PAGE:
Symmetry in strain engineering of nanomembranes: Making new strained materials

Deborah M. Paskiewicz, Shelley A. Scott, Donald E. Savage, George K. Celler, Max G. Lagally

Research output: Contribution to journalArticlepeer-review

18 Scopus citations


Strain in a material changes the lattice constant and thereby creates a material with new properties relative to the unstrained, but chemically identical, material. The ability to alter the strain (its magnitude, direction, extent, periodicity, symmetry, and nature) allows tunability of these new properties. A recent development, crystalline nanomembranes, offers a powerful platform for using and tuning strain to create materials that have unique properties, not achievable in bulk materials or with conventional processes. Nanomembranes, because of their thinness, enable elastic strain sharing, a process that introduces large amounts of strain and unique strain distributions in single-crystal materials, without exposing the material to the formation of extended defects. We provide here prescriptions for making new strained materials using crystal symmetry as the driver: we calculate the strain distributions in flat nanomembranes for two-fold and four-fold elastically symmetric materials. We show that we can controllably tune the amount of strain and the asymmetry of the strain distribution in elastically isotropic and anisotropic materials uniformly over large areas. We perform the experimental demonstration with a trilayer Si(110)/Si(1-x)Gex(110)/ Si(110) nanomembrane: an elastically two-fold symmetric system in which we can transfer strain that is biaxially isotropic. We are thus able to make uniformly strained materials that cannot be made any other way.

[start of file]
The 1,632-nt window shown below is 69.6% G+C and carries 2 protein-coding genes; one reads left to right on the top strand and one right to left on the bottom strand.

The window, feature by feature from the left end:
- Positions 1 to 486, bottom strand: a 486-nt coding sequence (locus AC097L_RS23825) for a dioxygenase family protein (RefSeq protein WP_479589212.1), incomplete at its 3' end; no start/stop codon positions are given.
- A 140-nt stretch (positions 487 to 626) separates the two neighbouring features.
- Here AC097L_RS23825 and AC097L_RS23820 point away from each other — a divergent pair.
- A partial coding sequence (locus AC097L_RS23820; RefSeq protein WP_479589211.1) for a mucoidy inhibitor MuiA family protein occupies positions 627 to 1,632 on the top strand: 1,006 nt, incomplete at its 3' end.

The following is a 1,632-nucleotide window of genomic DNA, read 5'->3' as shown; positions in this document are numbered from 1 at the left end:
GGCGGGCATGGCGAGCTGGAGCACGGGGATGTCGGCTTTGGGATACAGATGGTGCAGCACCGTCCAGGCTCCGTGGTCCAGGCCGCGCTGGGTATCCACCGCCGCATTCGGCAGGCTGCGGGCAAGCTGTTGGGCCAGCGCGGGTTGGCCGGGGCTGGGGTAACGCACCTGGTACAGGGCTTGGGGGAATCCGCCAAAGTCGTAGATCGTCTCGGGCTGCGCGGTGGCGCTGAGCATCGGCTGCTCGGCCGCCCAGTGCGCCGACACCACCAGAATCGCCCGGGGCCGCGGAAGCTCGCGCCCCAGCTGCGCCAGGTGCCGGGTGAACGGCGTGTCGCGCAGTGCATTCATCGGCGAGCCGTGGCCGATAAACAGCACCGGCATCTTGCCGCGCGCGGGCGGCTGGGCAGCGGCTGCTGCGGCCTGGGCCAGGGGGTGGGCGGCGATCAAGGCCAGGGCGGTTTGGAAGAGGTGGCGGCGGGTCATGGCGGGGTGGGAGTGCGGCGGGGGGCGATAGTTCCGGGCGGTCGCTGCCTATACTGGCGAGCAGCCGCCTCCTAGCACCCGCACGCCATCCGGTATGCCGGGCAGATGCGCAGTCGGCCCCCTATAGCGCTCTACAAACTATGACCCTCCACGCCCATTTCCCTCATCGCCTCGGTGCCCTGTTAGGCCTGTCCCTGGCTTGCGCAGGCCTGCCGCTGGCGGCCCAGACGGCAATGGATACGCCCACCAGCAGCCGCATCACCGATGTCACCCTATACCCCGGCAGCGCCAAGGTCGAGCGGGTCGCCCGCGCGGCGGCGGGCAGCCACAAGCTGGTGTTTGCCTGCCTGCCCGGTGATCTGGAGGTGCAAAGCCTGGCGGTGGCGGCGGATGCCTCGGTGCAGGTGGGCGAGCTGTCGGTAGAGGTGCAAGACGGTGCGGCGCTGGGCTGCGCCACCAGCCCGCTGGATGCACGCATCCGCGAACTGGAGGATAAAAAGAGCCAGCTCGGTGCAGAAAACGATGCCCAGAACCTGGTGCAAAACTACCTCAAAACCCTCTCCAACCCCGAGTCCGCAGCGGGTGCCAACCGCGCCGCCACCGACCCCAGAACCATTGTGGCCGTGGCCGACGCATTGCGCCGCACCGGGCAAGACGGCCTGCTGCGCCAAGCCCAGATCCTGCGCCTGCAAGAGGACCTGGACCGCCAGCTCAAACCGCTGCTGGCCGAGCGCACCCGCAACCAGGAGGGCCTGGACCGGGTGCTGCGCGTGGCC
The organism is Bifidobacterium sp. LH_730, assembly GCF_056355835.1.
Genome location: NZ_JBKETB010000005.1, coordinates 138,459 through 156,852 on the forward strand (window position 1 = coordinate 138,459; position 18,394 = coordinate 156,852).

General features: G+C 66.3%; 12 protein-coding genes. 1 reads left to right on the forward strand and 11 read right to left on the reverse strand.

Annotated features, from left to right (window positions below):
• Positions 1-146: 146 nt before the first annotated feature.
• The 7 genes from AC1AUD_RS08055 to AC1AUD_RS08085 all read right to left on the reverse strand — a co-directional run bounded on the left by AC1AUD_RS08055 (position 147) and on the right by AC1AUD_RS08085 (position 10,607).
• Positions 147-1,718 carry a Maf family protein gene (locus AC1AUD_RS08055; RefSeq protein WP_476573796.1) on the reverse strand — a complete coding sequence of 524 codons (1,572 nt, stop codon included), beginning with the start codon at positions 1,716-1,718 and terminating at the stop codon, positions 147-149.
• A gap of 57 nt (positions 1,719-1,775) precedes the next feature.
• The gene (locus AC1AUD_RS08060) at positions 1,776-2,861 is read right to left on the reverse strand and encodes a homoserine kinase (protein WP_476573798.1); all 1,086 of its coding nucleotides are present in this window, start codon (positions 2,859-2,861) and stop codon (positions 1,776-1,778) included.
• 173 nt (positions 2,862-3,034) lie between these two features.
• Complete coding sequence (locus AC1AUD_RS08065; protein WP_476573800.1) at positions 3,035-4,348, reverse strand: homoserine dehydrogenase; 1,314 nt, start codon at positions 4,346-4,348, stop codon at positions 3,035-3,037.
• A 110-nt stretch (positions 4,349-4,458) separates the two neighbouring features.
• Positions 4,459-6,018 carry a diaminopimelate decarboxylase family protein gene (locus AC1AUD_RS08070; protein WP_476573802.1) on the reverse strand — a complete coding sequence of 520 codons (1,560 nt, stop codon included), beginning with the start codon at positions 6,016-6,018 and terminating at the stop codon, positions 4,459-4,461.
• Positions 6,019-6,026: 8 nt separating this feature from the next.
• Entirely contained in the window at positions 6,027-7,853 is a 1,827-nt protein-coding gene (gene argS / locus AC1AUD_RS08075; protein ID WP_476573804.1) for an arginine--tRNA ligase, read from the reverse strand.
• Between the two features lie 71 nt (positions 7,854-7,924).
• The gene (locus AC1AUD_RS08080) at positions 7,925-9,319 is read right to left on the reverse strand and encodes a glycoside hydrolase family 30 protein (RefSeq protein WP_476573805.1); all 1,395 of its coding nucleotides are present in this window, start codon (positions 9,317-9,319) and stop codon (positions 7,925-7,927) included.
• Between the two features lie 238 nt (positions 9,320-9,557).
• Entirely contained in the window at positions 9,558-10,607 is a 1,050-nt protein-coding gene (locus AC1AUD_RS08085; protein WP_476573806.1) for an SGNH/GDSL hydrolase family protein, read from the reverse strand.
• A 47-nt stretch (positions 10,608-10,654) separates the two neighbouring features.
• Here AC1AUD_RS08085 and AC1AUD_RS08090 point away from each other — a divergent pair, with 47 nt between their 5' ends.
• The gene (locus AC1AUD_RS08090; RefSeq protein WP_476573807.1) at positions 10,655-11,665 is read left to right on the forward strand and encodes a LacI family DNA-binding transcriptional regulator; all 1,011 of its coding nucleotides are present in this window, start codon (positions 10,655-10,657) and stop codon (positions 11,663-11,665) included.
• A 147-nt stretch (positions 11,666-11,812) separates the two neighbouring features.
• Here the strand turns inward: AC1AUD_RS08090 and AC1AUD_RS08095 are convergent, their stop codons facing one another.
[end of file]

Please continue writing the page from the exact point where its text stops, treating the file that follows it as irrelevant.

Original languageEnglish (US)
Pages (from-to)5532-5542
Number of pages11
JournalACS Nano
Issue number7
StatePublished - Jul 26 2011

All Science Journal Classification (ASJC) codes

  • Materials Science(all)
  • Engineering(all)
  • Physics and Astronomy(all)


  • elastic relaxation
  • epitaxy
  • heterostructures
  • nanomembranes
  • strain sharing
  • thin films


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